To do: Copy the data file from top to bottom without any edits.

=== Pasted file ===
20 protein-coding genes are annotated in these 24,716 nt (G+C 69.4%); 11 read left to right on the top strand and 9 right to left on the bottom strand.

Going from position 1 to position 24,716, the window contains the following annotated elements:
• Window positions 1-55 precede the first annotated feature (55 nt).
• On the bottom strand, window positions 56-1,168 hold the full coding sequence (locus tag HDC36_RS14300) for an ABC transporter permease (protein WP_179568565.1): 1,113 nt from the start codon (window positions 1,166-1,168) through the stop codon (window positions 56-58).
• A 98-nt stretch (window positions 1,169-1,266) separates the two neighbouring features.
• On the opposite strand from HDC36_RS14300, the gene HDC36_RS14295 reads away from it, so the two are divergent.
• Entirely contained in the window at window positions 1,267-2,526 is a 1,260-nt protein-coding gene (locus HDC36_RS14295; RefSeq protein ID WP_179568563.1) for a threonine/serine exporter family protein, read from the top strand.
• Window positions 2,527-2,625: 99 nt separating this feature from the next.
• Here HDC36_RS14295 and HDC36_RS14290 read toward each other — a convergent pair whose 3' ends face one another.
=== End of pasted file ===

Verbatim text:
20 protein-coding genes are annotated in these 24,716 nt (G+C 69.4%); 11 read left to right on the top strand and 9 right to left on the bottom strand.

Going from position 1 to position 24,716, the window contains the following annotated elements:
• Window positions 1-55 precede the first annotated feature (55 nt).
• On the bottom strand, window positions 56-1,168 hold the full coding sequence (locus tag HDC36_RS14300) for an ABC transporter permease (protein WP_179568565.1): 1,113 nt from the start codon (window positions 1,166-1,168) through the stop codon (window positions 56-58).
• A 98-nt stretch (window positions 1,169-1,266) separates the two neighbouring features.
• On the opposite strand from HDC36_RS14300, the gene HDC36_RS14295 reads away from it, so the two are divergent.
• Entirely contained in the window at window positions 1,267-2,526 is a 1,260-nt protein-coding gene (locus HDC36_RS14295; RefSeq protein ID WP_179568563.1) for a threonine/serine exporter family protein, read from the top strand.
• Window positions 2,527-2,625: 99 nt separating this feature from the next.
• Here HDC36_RS14295 and HDC36_RS14290 read toward each other — a convergent pair whose 3' ends face one another.